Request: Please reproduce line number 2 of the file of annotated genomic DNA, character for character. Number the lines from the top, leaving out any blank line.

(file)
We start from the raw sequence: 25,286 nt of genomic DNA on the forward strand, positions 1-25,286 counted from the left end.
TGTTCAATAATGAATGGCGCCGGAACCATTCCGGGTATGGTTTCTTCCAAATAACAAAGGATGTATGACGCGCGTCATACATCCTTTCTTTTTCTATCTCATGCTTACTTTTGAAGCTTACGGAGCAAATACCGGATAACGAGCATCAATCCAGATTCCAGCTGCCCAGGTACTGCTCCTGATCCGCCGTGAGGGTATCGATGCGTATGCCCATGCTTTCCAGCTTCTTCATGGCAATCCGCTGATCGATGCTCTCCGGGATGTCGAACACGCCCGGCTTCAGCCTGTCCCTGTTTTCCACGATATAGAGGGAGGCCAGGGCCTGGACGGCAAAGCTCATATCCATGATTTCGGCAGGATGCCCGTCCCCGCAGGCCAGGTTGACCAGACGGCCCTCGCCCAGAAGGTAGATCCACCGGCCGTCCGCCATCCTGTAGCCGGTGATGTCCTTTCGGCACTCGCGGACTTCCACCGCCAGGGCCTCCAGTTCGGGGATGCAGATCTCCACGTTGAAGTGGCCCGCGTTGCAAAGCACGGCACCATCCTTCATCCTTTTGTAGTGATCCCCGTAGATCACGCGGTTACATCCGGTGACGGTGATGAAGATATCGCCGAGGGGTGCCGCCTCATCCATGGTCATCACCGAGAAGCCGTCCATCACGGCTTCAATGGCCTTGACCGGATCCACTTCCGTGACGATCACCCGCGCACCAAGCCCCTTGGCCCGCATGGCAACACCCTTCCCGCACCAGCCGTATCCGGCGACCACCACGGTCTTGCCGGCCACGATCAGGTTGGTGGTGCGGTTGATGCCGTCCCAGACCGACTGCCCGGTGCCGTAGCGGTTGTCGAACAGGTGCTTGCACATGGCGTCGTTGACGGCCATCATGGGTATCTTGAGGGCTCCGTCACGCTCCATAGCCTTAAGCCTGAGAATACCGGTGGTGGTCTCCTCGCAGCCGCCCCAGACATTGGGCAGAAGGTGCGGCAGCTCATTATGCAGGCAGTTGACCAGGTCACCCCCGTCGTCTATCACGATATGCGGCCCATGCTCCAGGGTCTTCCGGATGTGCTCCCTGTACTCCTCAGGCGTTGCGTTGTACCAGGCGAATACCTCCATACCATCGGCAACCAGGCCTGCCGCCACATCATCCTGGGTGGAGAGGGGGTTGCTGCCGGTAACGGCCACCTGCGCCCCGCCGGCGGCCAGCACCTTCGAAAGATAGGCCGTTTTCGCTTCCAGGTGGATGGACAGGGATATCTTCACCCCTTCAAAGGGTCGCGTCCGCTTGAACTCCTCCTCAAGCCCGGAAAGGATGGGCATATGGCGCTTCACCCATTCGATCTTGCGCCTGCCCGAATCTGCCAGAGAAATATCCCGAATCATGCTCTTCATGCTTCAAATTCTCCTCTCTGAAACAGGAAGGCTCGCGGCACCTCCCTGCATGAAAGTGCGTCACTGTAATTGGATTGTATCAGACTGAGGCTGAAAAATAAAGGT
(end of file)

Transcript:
TGTTCAATAATGAATGGCGCCGGAACCATTCCGGGTATGGTTTCTTCCAAATAACAAAGGATGTATGACGCGCGTCATACATCCTTTCTTTTTCTATCTCATGCTTACTTTTGAAGCTTACGGAGCAAATACCGGATAACGAGCATCAATCCAGATTCCAGCTGCCCAGGTACTGCTCCTGATCCGCCGTGAGGGTATCGATGCGTATGCCCATGCTTTCCAGCTTCTTCATGGCAATCCGCTGATCGATGCTCTCCGGGATGTCGAACACGCCCGGCTTCAGCCTGTCCCTGTTTTCCACGATATAGAGGGAGGCCAGGGCCTGGACGGCAAAGCTCATATCCATGATTTCGGCAGGATGCCCGTCCCCGCAGGCCAGGTTGACCAGACGGCCCTCGCCCAGAAGGTAGATCCACCGGCCGTCCGCCATCCTGTAGCCGGTGATGTCCTTTCGGCACTCGCGGACTTCCACCGCCAGGGCCTCCAGTTCGGGGATGCAGATCTCCACGTTGAAGTGGCCCGCGTTGCAAAGCACGGCACCATCCTTCATCCTTTTGTAGTGATCCCCGTAGATCACGCGGTTACATCCGGTGACGGTGATGAAGATATCGCCGAGGGGTGCCGCCTCATCCATGGTCATCACCGAGAAGCCGTCCATCACGGCTTCAATGGCCTTGACCGGATCCACTTCCGTGACGATCACCCGCGCACCAAGCCCCTTGGCCCGCATGGCAACACCCTTCCCGCACCAGCCGTATCCGGCGACCACCACGGTCTTGCCGGCCACGATCAGGTTGGTGGTGCGGTTGATGCCGTCCCAGACCGACTGCCCGGTGCCGTAGCGGTTGTCGAACAGGTGCTTGCACATGGCGTCGTTGACGGCCATCATGGGTATCTTGAGGGCTCCGTCACGCTCCATAGCCTTAAGCCTGAGAATACCGGTGGTGGTCTCCTCGCAGCCGCCCCAGACATTGGGCAGAAGGTGCGGCAGCTCATTATGCAGGCAGTTGACCAGGTCACCCCCGTCGTCTATCACGATATGCGGCCCATGCTCCAGGGTCTTCCGGATGTGCTCCCTGTACTCCTCAGGCGTTGCGTTGTACCAGGCGAATACCTCCATACCATCGGCAACCAGGCCTGCCGCCACATCATCCTGGGTGGAGAGGGGGTTGCTGCCGGTAACGGCCACCTGCGCCCCGCCGGCGGCCAGCACCTTCGAAAGATAGGCCGTTTTCGCTTCCAGGTGGATGGACAGGGATATCTTCACCCCTTCAAAGGGTCGCGTCCGCTTGAACTCCTCCTCAAGCCCGGAAAGGATGGGCATATGGCGCTTCACCCATTCGATCTTGCGCCTGCCCGAATCTGCCAGAGAAATATCCCGAATCATGCTCTTCATGCTTCAAATTCTCCTCTCTGAAACAGGAAGGCTCGCGGCACCTCCCTGCATGAAAGTGCGTCACTGTAATTGGATTGTATCAGACTGAGGCTGAAAAATAAAGGT